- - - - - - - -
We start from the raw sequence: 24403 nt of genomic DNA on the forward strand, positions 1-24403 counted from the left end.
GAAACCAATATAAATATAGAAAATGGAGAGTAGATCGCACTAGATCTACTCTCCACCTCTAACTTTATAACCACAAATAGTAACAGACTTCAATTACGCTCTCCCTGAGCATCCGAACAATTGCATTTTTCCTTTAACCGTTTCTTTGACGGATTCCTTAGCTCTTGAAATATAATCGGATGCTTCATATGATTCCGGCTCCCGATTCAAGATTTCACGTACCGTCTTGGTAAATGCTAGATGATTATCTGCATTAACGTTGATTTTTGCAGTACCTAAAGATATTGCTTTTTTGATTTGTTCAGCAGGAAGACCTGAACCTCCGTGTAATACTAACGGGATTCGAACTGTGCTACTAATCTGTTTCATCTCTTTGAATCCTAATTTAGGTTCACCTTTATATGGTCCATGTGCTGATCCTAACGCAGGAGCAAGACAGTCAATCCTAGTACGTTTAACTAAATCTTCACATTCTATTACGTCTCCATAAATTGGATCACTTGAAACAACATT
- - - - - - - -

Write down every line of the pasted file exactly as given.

We start from the raw sequence: 24403 nt of genomic DNA on the forward strand, positions 1-24403 counted from the left end.
GAAACCAATATAAATATAGAAAATGGAGAGTAGATCGCACTAGATCTACTCTCCACCTCTAACTTTATAACCACAAATAGTAACAGACTTCAATTACGCTCTCCCTGAGCATCCGAACAATTGCATTTTTCCTTTAACCGTTTCTTTGACGGATTCCTTAGCTCTTGAAATATAATCGGATGCTTCATATGATTCCGGCTCCCGATTCAAGATTTCACGTACCGTCTTGGTAAATGCTAGATGATTATCTGCATTAACGTTGATTTTTGCAGTACCTAAAGATATTGCTTTTTTGATTTGTTCAGCAGGAAGACCTGAACCTCCGTGTAATACTAACGGGATTCGAACTGTGCTACTAATCTGTTTCATCTCTTTGAATCCTAATTTAGGTTCACCTTTATATGGTCCATGTGCTGATCCTAACGCAGGAGCAAGACAGTCAATCCTAGTACGTTTAACTAAATCTTCACATTCTATTACGTCTCCATAAATTGGATCACTTGAAACAACATT